True or False: Formula 1 sponsorship has,
and always will be, expensive.
A simple statement. A simple choice (for many). But perhaps not.
Could Formula 1 be more affordable than brands have been led to believe?
Formula 1? Affordable? We hear the marketeers laugh.
Humour us for a moment.
What if we told you that the exclusive world of F1 team sponsorship is a little more inclusive and accessible than you might imagine. That over the past 15 years, the cost of entry to the F1 paddock has edged steadily closer within reach.
Now, wouldn’t that be worth knowing?
It is true that the sponsorship deals at the front end of the grid, those that have dominated headlines throughout F1 history, are valued at tens of millions of $$$ - and rightly so, generating unparalleled levels of reach, engagement and new business opportunities. We won’t deny that.
But dig a little deeper into the data, and the reality becomes crystal clear – these mammoth deals are just the tip of the iceberg.
Fact: 76.5% of F1 team sponsorship deals were less than $5 million in 2004.
Fact: 83.2% of F1 team sponsorship deals were less than $5 million in 2011.
Fact: 83.5% of F1 team sponsorship deals were less than $5 million in 2018.
(Fun fact: That’s deflation folks.)
SOURCE: Formula Money (www.formulamoney.com)
So, sponsorship within F1 is not as expensive as we have been led to believe. The perceived barriers to entry have crumbled, along with the costs - fantastic news. But why? Is this an uncovered opportunity for branding bliss, or an omen of a dying sport?
Back to the facts:
Motorsport partnership revenue continues to grow year on year, averaging +3% between 2014-2017 (Source: IEG).
This indicates that despite it’s perceived ‘high’ price point, marketeers continue to see value in the platform, and are willing to maintain or increase investment in the sport.
Put simply - Motorsport sponsorship is alive and thriving.
The key question that brands should therefore be asking is: Could sponsorship within F1 actually offer value for money?
We have ascertained that the cost of entry has decreased, whilst revenue has increased. Time to explore why.
The days when brands were content with spending millions to simply see their logos appear as bumper stickers on cars are long gone. F1 teams - realising they can no longer rely solely on substantial eyeballs and media value to sell partnerships - have re-engineered their sponsorship strategies, evolving to meet the elevated demands of more progressive, performance led marketeers.
Think brand extensions and bespoke narratives, along with new asset types such as content formats to augment performance marketing, big data solutions and mixed reality propositions.
If the NBA can offer a courtside seat from the comfort of your own home, why not a virtual Paddock Club seat at the Monaco Grand Prix?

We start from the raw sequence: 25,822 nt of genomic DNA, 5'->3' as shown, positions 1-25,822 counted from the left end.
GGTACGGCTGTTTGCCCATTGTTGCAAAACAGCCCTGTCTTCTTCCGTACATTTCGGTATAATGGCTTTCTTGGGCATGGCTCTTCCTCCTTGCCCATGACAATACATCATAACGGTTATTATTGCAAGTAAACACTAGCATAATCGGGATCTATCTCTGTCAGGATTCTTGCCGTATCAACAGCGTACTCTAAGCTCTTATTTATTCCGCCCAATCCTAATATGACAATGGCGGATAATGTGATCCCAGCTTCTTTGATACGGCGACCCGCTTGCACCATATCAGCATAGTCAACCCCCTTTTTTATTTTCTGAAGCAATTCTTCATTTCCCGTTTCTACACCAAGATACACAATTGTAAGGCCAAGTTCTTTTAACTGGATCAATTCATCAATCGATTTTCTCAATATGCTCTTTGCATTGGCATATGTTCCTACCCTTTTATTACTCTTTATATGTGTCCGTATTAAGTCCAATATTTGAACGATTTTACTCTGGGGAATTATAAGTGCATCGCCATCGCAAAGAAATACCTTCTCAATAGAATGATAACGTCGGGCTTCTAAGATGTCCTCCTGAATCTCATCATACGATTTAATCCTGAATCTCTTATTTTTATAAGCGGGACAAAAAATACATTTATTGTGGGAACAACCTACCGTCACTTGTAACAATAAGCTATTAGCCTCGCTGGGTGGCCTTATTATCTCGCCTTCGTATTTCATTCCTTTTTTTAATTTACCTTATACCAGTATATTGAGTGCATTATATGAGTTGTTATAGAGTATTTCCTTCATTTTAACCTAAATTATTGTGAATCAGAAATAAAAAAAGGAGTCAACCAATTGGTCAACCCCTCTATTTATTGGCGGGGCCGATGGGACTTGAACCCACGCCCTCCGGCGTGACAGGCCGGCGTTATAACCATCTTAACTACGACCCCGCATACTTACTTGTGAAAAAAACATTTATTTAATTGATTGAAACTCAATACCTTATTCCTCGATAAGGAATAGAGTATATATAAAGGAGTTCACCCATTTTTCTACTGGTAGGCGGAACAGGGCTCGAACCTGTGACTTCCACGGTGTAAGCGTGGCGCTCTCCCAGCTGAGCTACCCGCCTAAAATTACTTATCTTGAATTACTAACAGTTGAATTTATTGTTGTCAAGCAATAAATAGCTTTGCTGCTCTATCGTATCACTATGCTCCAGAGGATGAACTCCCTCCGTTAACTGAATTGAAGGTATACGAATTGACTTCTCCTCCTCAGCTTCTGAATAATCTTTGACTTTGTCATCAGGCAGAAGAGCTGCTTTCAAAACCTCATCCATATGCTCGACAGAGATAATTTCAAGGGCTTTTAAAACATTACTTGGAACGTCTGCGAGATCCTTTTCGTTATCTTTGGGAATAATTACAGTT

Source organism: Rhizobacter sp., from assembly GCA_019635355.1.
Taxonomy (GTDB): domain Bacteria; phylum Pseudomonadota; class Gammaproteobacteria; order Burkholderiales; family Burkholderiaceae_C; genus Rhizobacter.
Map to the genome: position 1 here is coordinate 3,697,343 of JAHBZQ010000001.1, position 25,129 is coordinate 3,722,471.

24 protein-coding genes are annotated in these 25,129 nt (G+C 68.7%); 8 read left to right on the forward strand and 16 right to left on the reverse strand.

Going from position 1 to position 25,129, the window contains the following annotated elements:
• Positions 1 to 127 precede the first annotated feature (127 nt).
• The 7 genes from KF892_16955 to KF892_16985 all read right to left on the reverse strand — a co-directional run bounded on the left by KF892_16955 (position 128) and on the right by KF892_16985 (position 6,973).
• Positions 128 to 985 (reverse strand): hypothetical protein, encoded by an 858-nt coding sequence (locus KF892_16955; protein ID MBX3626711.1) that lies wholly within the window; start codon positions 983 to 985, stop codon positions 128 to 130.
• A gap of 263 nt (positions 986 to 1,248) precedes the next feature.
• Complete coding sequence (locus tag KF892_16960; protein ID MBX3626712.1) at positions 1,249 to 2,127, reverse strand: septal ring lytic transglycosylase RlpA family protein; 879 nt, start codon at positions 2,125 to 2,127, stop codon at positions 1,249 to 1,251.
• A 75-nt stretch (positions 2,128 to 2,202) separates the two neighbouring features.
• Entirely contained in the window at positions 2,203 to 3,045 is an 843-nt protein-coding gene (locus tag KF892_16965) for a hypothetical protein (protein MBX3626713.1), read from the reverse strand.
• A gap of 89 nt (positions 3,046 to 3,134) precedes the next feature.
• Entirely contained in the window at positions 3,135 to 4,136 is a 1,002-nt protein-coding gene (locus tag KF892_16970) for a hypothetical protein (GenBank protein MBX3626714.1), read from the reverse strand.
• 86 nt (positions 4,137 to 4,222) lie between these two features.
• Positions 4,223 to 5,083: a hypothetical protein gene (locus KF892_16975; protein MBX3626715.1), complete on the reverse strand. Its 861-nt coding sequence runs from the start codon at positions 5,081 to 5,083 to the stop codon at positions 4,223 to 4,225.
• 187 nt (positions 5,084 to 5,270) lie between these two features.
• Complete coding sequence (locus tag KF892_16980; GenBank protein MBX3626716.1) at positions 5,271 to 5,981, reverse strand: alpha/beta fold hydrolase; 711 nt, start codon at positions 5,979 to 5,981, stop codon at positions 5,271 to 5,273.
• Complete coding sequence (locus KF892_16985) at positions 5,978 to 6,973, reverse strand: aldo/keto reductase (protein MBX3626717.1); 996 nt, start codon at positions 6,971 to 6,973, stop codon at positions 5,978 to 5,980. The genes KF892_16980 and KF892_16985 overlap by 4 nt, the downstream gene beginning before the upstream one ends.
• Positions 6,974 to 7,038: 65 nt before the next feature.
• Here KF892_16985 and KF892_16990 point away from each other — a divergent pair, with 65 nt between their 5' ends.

In addition to this, many teams have begun to consider the relative merits of Value in Kind (VIK) partnerships – the ability for (often technologically integrated) partners to place a cash equivalent value on their products or services. Such agreements both reduce the bottom line of partnerships, whilst also providing a fantastic B2B and/or B2C platform for brands to demonstrate their capabilities.
Not to mention the fruitful lure of original equipment manufacturer (OEM) deals - attracting brands that are looking for access to the major automotives and their partnerships, like moths to a flame. Such deals are typically constructed around sponsorship of a team in exchange for a more privileged relationship with the automotive, and the opportunity to co-develop products in partnership.
These increasingly sophisticated and fine-tuned packages are not only widening access to the starting grid, encouraging a more eclectic line-up of sponsors, but they are also, crucially, delivering more choice to partners - increasing creative freedom, boosting engagement and providing more measurable ROI.
Put simply – the F1 teams are re-branding, and the plethora of sponsorship inventory flooding the racetrack is making entry level partnerships more flexible, accessible, and cost-effective than ever before.
The average team sponsorship deal has decreased from $7.7m in 2004, to $5.6m in 2011 and $5.4m in 2018 (Source: Formula Money).
But how does this compare to the wider sport sponsorship landscape?
Time to provide a little context.
Focusing in on the lower $3-6m range, market intel suggests that the average F1 team partnership ($5.4m) sits alongside a partnership with the Ryder Cup (est. $6m), a partnership with the Championships of Wimbledon (est. $3m) and a partnership with the US Open (est. $5m).
These compatriots’ function at a regional level with limited frequency, all but dwarfed by Formula 1’s somewhat incessant global schedule – 21 races, 21 countries, 5 continents – with the season running 9 months of the year, every year.
Indeed, few sporting properties can compete with the global reach of F1 – broadcasting in more than 200 territories and attaining a cumulative TV audience of 1.8 billion (Source: FOM, Nielsen Sports).
So – ‘Formula 1 has, and always will be, expensive’?
Time to challenge convention and rethink your answer.
CSM, part of the Chime Challenger Network, is a global integrated marketing agency working across sport, entertainment, media, lifestyle, innovation, social impact and more. Driven by people pursuing the extraordinary, we build brands, work with properties and create meaningful, memorable and measurable live experiences. www.csm.com